Take the 2-minute tour ×
Ask Ubuntu is a question and answer site for Ubuntu users and developers. It's 100% free, no registration required.

Is there any way to create a bootable Ubuntu USB flash drive from the terminal without using any third-party applications like YUMI,Unetbootin, etc.

I tried to create a bootable Ubuntu flash drive with dd method,

sudo umount /dev/sdb
sudo dd if=/path/to/ubuntu.iso of=/dev/sdb bs=1M

It create files on the USB disk, but when I try to boot the USB disk it shows a Operating System Not Found error.

share|improve this question
    
You have to make sure that your USB flash drive is NOT mounted. Check with lsblk. If necessary, do sudo umount /dev/sdb (probably sdb1, sdb2). Add ;echo $? after your dd copy command. So: sudo dd if=... of=... bs=4M; echo $? If the commandd ends, the returning value should be 0. –  user85164 Nov 8 '13 at 7:21
    
i follwed your steps,but it also creates the same files as sudo umount /dev/sdb sudo dd if=/path/to/ubuntu.iso of=/dev/sdb bs=1M creates.It doesn't create any ubninit,ldlinux.sys,etc files which are mainly important a linux os to boot. –  Avinash Raj Nov 8 '13 at 9:38

3 Answers 3

You have two choices.

If you desire a graphical interface, use usb-creator (it is in the ubuntu repos)

enter image description here

If you want a command line tool, use dd

sudo umount /dev/sdb
sudo dd if=/path/to/ubuntu.iso of=/dev/sdb bs=1M

Just be sure "/dev/sdb" is the flash drive you wish to use (it will destroy the data on the flash drive).

See https://help.ubuntu.com/community/Installation/FromUSBStick for additional information.

share|improve this answer
    
i want only command line tools,not gui tool(like startup disk creator).According to the dd method,only 3 folders and 1 file was created in my usb.While i trying to boot it says operating system not found error.Files like ubninit,menu.c32,ubnpathl.txt,ubnfilel.txt,ldlinux.sys are missing(which are very important to boot live ubuntu usb). –  Avinash Raj Nov 8 '13 at 5:00
    
I tried the dd method with ubuntu.iso and it worked! it too a lot of time however to be written on an USB. I wonder what bs=1M stands for. I found this site manpages.ubuntu.com/manpages/karmic/en/man1/dd.1.html . Now I wonder if changing the value will make to copying to the USB faster? And what are the risks.. maybe someone knows. –  moldovean Aug 17 at 7:42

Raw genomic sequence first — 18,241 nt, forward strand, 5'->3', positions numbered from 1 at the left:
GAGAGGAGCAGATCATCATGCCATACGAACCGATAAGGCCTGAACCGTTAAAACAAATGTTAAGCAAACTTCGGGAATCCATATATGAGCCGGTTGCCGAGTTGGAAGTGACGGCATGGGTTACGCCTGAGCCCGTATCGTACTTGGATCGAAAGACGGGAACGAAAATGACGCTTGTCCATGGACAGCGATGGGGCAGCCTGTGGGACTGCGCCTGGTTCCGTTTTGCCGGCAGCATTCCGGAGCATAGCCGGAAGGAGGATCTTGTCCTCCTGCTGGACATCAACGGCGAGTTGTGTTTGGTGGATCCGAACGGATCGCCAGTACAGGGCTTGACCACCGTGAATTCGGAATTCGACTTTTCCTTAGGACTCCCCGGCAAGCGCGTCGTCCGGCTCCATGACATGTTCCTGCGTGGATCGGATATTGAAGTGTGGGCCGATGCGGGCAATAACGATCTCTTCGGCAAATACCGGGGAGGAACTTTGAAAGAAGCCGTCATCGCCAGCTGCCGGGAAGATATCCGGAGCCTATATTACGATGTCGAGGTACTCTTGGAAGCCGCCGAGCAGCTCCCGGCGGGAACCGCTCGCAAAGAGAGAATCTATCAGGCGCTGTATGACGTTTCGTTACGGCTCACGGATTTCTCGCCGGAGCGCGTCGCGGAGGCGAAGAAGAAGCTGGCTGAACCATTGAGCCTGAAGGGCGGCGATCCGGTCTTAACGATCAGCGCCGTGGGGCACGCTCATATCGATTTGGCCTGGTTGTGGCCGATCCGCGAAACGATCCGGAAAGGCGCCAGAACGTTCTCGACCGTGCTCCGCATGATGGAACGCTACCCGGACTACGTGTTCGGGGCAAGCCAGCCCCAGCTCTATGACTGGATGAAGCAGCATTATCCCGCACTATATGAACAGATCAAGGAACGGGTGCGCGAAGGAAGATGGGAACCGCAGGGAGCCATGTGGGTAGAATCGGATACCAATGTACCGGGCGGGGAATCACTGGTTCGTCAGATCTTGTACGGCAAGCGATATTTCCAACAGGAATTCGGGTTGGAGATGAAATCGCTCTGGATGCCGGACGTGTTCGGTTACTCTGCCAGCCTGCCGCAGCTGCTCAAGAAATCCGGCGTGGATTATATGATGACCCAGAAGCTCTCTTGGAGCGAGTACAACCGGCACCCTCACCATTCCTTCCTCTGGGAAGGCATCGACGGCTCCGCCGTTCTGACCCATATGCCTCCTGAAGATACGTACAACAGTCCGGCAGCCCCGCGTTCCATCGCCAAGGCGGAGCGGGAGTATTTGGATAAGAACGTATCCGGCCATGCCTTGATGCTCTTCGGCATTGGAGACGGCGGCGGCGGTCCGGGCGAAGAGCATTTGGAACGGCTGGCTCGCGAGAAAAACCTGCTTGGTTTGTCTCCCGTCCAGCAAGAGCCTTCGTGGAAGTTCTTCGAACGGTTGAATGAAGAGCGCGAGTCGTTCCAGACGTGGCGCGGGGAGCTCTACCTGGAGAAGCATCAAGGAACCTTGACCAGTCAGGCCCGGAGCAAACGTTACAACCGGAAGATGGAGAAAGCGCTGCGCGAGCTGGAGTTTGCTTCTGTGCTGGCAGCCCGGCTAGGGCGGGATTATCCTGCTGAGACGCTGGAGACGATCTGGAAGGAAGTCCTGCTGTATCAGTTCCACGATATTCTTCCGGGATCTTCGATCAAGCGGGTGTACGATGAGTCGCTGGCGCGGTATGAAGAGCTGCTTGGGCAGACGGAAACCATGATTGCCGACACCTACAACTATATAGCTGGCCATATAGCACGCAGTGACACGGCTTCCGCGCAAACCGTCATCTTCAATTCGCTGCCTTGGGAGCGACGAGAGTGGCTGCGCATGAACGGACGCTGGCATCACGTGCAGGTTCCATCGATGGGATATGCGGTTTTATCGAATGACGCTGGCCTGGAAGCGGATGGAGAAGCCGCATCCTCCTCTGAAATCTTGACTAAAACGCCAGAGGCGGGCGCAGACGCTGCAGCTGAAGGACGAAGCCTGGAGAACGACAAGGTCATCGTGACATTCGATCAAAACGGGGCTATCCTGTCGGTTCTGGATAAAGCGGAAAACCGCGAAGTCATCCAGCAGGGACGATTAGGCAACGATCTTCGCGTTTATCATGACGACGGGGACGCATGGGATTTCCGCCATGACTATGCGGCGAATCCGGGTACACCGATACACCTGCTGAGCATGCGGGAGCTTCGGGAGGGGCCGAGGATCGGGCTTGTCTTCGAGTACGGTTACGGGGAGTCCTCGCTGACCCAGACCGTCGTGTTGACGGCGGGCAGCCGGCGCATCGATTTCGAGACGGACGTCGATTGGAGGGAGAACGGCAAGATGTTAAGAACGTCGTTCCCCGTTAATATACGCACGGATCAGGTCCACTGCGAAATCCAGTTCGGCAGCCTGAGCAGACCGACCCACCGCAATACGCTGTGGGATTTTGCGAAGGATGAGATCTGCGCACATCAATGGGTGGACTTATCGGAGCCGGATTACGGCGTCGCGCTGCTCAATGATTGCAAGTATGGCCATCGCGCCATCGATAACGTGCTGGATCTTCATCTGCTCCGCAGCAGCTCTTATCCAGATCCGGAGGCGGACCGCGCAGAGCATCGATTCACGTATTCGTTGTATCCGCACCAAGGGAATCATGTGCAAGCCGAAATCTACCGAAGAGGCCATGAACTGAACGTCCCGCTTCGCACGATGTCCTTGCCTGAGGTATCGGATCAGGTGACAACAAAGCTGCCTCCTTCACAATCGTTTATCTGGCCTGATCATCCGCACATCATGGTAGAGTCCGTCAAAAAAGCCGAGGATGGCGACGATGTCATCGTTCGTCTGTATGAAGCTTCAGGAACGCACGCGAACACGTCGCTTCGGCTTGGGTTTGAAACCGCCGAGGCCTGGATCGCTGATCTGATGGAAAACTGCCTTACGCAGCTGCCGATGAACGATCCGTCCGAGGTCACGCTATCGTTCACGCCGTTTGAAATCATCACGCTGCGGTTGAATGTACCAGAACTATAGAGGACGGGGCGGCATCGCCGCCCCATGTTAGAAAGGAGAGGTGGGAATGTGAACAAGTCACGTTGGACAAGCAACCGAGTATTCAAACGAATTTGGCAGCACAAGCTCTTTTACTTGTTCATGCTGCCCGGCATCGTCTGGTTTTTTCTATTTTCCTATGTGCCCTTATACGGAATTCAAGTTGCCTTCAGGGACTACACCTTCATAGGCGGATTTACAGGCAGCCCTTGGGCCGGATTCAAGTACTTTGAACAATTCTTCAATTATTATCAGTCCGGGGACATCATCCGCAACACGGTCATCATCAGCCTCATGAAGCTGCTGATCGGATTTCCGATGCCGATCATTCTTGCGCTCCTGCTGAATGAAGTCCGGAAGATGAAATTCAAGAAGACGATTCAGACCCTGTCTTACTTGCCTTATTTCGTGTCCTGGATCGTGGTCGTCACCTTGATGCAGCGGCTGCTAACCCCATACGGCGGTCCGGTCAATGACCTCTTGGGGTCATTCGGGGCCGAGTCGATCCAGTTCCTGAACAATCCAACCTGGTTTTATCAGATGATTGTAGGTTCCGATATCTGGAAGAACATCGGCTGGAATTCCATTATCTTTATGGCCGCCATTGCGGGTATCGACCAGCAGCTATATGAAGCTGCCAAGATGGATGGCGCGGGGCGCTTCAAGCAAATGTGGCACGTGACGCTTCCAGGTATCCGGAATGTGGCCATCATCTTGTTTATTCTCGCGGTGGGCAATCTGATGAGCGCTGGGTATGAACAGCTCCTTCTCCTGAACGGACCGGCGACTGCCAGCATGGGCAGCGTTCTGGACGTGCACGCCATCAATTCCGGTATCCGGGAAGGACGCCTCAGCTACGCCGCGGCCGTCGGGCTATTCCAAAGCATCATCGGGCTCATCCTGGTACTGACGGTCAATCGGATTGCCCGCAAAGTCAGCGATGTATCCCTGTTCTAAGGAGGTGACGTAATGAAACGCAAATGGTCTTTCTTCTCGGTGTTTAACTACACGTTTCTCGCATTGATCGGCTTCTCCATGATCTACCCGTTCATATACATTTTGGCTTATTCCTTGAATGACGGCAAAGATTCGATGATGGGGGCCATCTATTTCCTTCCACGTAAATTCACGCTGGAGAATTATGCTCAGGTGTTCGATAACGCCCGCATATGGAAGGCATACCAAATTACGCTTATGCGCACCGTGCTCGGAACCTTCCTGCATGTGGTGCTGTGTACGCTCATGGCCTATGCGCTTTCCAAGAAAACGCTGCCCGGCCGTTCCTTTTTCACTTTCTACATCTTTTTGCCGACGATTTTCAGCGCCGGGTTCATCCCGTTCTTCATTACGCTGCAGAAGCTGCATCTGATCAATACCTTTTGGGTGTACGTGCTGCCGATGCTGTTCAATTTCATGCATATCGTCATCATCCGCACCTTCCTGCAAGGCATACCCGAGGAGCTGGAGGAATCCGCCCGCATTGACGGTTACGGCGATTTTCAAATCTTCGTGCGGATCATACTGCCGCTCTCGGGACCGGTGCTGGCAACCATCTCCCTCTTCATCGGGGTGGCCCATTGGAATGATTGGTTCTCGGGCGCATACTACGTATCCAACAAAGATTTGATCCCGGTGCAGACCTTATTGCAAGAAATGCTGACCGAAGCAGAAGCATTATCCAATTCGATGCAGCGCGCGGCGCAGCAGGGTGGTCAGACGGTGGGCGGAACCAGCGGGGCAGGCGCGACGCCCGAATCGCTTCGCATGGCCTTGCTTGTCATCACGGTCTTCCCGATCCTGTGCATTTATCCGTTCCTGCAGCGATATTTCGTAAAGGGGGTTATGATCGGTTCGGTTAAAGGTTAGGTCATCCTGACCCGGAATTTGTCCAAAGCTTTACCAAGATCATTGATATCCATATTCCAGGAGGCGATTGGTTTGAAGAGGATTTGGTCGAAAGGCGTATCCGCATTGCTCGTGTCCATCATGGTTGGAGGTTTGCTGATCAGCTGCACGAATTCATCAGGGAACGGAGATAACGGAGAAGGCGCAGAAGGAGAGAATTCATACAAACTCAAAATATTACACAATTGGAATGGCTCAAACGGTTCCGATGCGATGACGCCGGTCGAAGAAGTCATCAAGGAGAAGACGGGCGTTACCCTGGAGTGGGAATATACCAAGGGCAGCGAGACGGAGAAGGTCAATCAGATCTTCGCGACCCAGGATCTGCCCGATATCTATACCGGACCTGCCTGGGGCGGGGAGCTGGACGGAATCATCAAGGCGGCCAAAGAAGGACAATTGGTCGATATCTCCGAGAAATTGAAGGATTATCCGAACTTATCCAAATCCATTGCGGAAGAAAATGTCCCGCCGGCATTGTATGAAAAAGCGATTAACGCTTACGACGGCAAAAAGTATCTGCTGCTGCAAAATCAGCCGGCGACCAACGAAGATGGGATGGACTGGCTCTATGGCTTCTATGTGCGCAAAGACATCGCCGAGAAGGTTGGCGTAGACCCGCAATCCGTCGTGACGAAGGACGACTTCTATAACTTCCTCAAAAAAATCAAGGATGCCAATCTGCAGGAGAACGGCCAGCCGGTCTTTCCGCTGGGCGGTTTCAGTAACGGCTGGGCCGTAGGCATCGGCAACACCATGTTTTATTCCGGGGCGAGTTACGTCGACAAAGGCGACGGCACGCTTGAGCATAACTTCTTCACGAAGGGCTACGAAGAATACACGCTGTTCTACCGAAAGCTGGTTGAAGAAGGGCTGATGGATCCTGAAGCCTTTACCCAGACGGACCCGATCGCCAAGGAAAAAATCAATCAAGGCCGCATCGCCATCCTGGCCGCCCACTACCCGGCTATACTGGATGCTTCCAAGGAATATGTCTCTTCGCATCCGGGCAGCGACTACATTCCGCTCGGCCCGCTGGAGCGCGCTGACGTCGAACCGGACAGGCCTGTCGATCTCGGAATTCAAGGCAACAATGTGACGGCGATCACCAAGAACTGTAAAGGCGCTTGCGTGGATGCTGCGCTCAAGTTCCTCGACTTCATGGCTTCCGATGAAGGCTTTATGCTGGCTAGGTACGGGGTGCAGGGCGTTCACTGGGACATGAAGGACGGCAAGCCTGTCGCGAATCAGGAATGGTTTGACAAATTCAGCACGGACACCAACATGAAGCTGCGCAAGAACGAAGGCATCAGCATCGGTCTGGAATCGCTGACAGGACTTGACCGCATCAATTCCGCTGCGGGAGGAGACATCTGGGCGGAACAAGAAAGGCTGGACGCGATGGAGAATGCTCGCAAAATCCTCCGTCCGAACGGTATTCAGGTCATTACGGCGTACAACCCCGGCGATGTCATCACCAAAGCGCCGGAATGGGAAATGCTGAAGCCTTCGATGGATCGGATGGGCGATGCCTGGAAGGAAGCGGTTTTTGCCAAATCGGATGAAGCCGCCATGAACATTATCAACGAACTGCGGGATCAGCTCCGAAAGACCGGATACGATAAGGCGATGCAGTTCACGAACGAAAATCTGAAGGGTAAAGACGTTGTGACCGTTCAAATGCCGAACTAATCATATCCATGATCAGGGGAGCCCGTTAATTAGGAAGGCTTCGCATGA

up vote 17 down vote accepted

Creating a bootable Ubuntu USB flash drive from terminal

  • Place the ubuntu.iso file in any one of your hard disk partition.

  • Then mount the ubuntu.iso file.For this run the below commands in terminal,

    sudo mkdir /media/iso
    sudo mount -o loop /path/to/ubuntu.iso /media/iso
    
  • Then copy all the files from /media/iso to your mounted usb flash drive folder in /media.

    Insert your usb flash drive.My usb flashdrive partition screenshot.
    

    enter image description here

    It will automatically mounted,whenever you insert it.Your usb partition must be mounted inside /media.Let us assume your usb drive mounted inside /media/xxxx folder.Then run the below command,

    cp -a /media/iso/. /media/xxx
    
  • Then paste the ldlinux.sys file inside your USB flash drive partition(In my case /dev/sdd1) to make the usb bootable .For this run the below commands,

    sudo apt-get install syslinux mtools
    syslinux -s /dev/sdd1
    
  • Open the /media/xxx and rename the isolinux directory to syslinux.Then go into the renamed syslinux folder and rename the file isolinux.cfg to syslinux.cfg.

  • Reboot your pc and change the boot-order in bios to USB.Now your ubuntu usb flash drive will booted up and you can install it.

This method will works for any linux distributions,not only ubuntu.You don't need to install any third party softwares to make linux usb flash drive.

share|improve this answer
    
I am trying it at the moment, could you please specify what/why you use: cp -a rather than cp -r –  moldovean Jul 19 at 15:44

Use dd.

 sudo dd if=input.iso of=/dev/sdc

where input.iso is the input file, and /dev/sdc is the USB device you're writing to. This method is fast and has never failed me.

share|improve this answer
1  
it doesn't work for me. –  Avinash Raj Nov 16 '13 at 1:16
    
Really? Are you sure you have the correct .iso file name including path, and the correct /dev for your USB drive? How does it fail? Is there an error message, or does it just fail to boot? Are you sure the .iso isn't corrupt? –  Marc Nov 16 '13 at 10:25
    
it creates only read only files,this method doesn't copy ldlinux.sys file to the usb drive.See my answer it works,you can try the method i posted. –  Avinash Raj Nov 16 '13 at 12:01
    
I just created a bootable Lubuntu live USB on a 2GB drive last weekend using this command, and used it to install Lubuntu on an old computer. –  Marc Nov 16 '13 at 15:51
1  
You could have a corrupt .iso. Have you checked it? Are you certain the .iso is actually a copy of something that is bootable? –  Marc Nov 16 '13 at 16:00

Your Answer

 
discard

By posting your answer, you agree to the privacy policy and terms of service.

Not the answer you're looking for? Browse other questions tagged or ask your own question.